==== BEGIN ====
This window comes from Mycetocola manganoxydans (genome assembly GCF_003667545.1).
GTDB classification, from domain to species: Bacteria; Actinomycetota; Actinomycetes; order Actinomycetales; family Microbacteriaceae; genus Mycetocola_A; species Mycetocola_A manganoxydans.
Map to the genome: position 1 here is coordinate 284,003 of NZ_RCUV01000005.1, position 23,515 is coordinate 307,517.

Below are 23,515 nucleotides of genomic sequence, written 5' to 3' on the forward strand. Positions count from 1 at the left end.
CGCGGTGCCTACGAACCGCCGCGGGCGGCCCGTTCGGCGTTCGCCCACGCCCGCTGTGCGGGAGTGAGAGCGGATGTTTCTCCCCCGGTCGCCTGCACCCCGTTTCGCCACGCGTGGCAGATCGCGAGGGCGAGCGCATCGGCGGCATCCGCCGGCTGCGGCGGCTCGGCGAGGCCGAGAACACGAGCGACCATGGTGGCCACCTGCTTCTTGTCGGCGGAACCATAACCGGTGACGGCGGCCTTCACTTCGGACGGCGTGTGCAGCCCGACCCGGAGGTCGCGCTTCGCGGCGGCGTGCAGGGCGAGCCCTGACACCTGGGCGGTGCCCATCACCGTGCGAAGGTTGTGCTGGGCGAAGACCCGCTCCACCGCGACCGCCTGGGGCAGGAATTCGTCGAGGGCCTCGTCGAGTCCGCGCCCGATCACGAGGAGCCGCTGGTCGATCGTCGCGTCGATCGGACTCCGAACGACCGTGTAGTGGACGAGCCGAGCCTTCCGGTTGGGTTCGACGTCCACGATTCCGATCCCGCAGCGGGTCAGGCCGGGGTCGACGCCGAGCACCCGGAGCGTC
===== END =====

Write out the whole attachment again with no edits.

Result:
This window comes from Mycetocola manganoxydans (genome assembly GCF_003667545.1).
GTDB classification, from domain to species: Bacteria; Actinomycetota; Actinomycetes; order Actinomycetales; family Microbacteriaceae; genus Mycetocola_A; species Mycetocola_A manganoxydans.
Map to the genome: position 1 here is coordinate 284,003 of NZ_RCUV01000005.1, position 23,515 is coordinate 307,517.

Below are 23,515 nucleotides of genomic sequence, written 5' to 3' on the forward strand. Positions count from 1 at the left end.
CGCGGTGCCTACGAACCGCCGCGGGCGGCCCGTTCGGCGTTCGCCCACGCCCGCTGTGCGGGAGTGAGAGCGGATGTTTCTCCCCCGGTCGCCTGCACCCCGTTTCGCCACGCGTGGCAGATCGCGAGGGCGAGCGCATCGGCGGCATCCGCCGGCTGCGGCGGCTCGGCGAGGCCGAGAACACGAGCGACCATGGTGGCCACCTGCTTCTTGTCGGCGGAACCATAACCGGTGACGGCGGCCTTCACTTCGGACGGCGTGTGCAGCCCGACCCGGAGGTCGCGCTTCGCGGCGGCGTGCAGGGCGAGCCCTGACACCTGGGCGGTGCCCATCACCGTGCGAAGGTTGTGCTGGGCGAAGACCCGCTCCACCGCGACCGCCTGGGGCAGGAATTCGTCGAGGGCCTCGTCGAGTCCGCGCCCGATCACGAGGAGCCGCTGGTCGATCGTCGCGTCGATCGGACTCCGAACGACCGTGTAGTGGACGAGCCGAGCCTTCCGGTTGGGTTCGACGTCCACGATTCCGATCCCGCAGCGGGTCAGGCCGGGGTCGACGCCGAGCACCCGGAGCGTC